Unfortunately, the tuning of the fork, which can only be adjusted in the spring base, is too gentle. As soon as the track gets bumpy, there is a lot of movement in the front? Poison for a clean line. At the rear, it’s just the other way around: the taut suspension strut sometimes reflects the road conditions more truthfully than the driver would like. At least on bad slopes, a more assiduous response of the rebound and spring base adjustable strut would be desirable. Speaking of the spring base: this can be adjusted with a screwdriver from the on-board tool kit, but this is much easier with a figure-eight socket wrench. Positive: The reserves of the hindquarters are large enough to rush over bumpy terrain even with a full load. Not that strange at all, as the passenger will find a decent place under the removable cover and can also lean on the tank when braking. Which doesn’t hurt in view of the powerfully reaching stoppers. The telescopic fork is sometimes overwhelmed by the heavy delay, the front goes to block. For this, the crew does not need to fear sneaky handlebars, even when accelerating fully on undulating terrain.
GThe touring athlete is absolutely flawless in terms of fuel consumption and range. Just four liters of super per 100 kilometers of country road travel flow through the modified, smaller injection valves. The 19.5 liter plastic tank enables non-stop trips of more than 400 kilometers. In view of the comfortable space on board, this is not a utopia. Sprint pilots under 1.70 meters tall have to stretch a little towards the halves of the handlebars, but Lulatsche are not forced to unnecessarily dislocate their limbs. Thus, Triumph’s crisp touring athlete has remained a well-behaved, nimble gentleman bike through and through, even in the updated 2002 version.
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Top test Triumph Sprint RS
News & Facts
Changes in detailNew cylinder head with steeper intake valves one millimeter larger and exhaust valves one millimeter smallerModified ductsNew pistons increase compression to 12: 1Larger airboxSmaller and lighter injectors – and lubrication systemNew colorsWhat else stood outPlusHeadlights, battery and fuses easily accessibleCranked tire valvesStorage compartment under the seat Extensive range of Triumph accessoriesMinus tank can only be removed using a Torx screwdriver (not included in the on-board toolkit) Clutch lever can only be adjusted : Spring base three rings visible Spring strut: Spring base 13 clicks open, rebound damping 1 ¾ turns open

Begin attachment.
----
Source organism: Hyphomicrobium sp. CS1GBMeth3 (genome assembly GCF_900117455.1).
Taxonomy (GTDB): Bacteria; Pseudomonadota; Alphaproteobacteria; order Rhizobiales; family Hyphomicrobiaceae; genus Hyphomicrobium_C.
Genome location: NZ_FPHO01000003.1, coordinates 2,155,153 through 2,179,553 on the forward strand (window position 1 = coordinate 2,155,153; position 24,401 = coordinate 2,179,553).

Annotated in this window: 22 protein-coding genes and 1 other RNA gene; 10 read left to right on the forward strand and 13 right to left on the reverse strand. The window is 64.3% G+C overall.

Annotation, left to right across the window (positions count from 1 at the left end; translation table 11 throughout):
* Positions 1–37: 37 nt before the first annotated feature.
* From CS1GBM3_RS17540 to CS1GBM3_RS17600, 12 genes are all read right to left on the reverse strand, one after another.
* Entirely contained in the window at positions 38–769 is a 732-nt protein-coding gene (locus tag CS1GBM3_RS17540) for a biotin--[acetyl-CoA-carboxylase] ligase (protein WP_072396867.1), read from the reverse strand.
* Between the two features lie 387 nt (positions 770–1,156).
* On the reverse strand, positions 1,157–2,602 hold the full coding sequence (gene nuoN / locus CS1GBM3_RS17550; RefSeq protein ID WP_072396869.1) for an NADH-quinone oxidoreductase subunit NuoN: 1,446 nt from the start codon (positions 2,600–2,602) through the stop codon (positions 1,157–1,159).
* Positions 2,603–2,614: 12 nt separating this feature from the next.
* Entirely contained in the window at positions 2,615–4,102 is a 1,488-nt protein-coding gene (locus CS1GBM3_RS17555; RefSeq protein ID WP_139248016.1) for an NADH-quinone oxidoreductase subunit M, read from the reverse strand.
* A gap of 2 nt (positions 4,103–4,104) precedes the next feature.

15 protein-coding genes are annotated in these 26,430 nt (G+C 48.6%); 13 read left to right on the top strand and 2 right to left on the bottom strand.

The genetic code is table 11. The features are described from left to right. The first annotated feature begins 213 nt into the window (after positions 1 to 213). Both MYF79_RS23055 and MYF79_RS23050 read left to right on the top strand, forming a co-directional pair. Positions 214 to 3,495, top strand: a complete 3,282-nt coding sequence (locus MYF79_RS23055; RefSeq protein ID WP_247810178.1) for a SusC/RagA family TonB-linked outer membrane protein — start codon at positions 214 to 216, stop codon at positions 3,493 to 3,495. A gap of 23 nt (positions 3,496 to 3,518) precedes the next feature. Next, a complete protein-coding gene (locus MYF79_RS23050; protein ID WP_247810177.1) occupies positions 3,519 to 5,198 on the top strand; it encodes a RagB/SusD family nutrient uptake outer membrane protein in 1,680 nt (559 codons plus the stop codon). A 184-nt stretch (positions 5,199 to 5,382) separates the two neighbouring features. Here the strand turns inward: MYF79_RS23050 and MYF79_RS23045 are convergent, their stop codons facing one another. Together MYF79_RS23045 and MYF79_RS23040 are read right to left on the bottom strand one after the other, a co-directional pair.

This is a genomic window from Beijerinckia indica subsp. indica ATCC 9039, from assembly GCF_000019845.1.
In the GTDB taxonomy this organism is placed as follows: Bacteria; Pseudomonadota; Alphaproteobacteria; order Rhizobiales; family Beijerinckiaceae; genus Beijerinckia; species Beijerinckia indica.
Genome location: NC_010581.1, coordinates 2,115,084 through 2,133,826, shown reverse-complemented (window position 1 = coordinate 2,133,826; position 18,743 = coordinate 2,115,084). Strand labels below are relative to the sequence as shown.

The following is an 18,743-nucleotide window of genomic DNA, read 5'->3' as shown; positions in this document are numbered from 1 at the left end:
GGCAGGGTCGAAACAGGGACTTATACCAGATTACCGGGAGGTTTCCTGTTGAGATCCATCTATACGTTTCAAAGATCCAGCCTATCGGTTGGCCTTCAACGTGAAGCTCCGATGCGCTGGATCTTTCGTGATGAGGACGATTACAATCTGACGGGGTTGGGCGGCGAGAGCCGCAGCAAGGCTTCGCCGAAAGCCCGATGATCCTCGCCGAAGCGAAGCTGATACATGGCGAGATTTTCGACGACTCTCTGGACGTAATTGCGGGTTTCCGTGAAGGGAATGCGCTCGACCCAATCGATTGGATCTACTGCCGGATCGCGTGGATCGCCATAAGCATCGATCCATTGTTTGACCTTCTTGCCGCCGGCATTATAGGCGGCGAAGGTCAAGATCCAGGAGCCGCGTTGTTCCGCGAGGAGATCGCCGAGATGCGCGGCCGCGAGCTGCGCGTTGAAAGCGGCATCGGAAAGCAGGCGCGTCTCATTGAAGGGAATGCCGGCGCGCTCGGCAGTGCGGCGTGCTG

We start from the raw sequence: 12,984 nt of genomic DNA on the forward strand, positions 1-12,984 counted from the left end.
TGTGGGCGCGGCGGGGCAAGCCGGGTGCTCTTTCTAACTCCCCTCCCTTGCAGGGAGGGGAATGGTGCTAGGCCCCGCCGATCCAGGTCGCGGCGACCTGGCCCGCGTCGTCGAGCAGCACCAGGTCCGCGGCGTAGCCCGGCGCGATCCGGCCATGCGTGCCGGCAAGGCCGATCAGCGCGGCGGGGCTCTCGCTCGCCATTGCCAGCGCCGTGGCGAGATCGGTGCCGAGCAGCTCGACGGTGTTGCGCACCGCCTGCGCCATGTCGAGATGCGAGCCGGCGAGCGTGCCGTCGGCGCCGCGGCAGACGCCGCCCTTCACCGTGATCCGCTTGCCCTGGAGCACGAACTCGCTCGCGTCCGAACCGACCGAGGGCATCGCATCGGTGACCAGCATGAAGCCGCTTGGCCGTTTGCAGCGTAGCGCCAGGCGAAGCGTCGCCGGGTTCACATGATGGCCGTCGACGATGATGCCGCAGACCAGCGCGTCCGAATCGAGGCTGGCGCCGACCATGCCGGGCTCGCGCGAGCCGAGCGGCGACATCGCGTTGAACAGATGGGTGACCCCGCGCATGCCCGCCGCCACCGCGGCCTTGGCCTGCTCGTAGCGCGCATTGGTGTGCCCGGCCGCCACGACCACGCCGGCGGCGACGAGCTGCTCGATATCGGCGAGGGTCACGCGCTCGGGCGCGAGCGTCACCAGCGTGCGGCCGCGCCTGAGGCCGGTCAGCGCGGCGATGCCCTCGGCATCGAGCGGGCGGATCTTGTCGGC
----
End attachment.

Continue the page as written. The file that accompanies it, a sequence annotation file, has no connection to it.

MOTORCYCLE measurements – Triumph Sprint RS
MOTORCYCLE measured values²Braking and driving dynamicsBrake measurementBraking distance from 100 km / h 40.4 meters Average deceleration 9.5 m / s² Comments: Without being unpleasantly snappy, the front stoppers are very effective. Even the rear brake can be used effectively. However, under constant stress, the front pressure point begins to shift, which means that the ability to adjust the control suffers at the blocking limit. Handling course I (fast Salom) Best lap time 20.3 sec Vmax at the measuring point 107.8 km / h Comments: This is due to the short lag and the tire contour is very agile and at the same time precise handling, the Triumph facilitates lightning-fast turning from the central position and back again. The powerful and steady triple also makes speed.Handling-Parcours II (slow slalom) Best lap time 28.1 seconds Vmax at the measuring point 55.2 km / h Comments: Neutral driving behavior even in an inclined position and the low load changes with good responsiveness enable a very good tight line choice at the turning point. circular path d 46 meters best lap time 10.8 sec Vmax at measuring point 52.2 km / h Comments: For a touring athlete good lean angle freedom. Footrests and gearshift levers only come on late. Significant righting moment when braking.
Conclusion – Triumph Sprint RS
Well done, triumph. The current 955 triple is stronger, cleaner and even more economical than its predecessor. What has remained is its supple manner and the restrained roaring sound. It is a shame that the team from Hinckley did not tackle the fork set-up of the nimble sports tourer, otherwise she would have received even more points.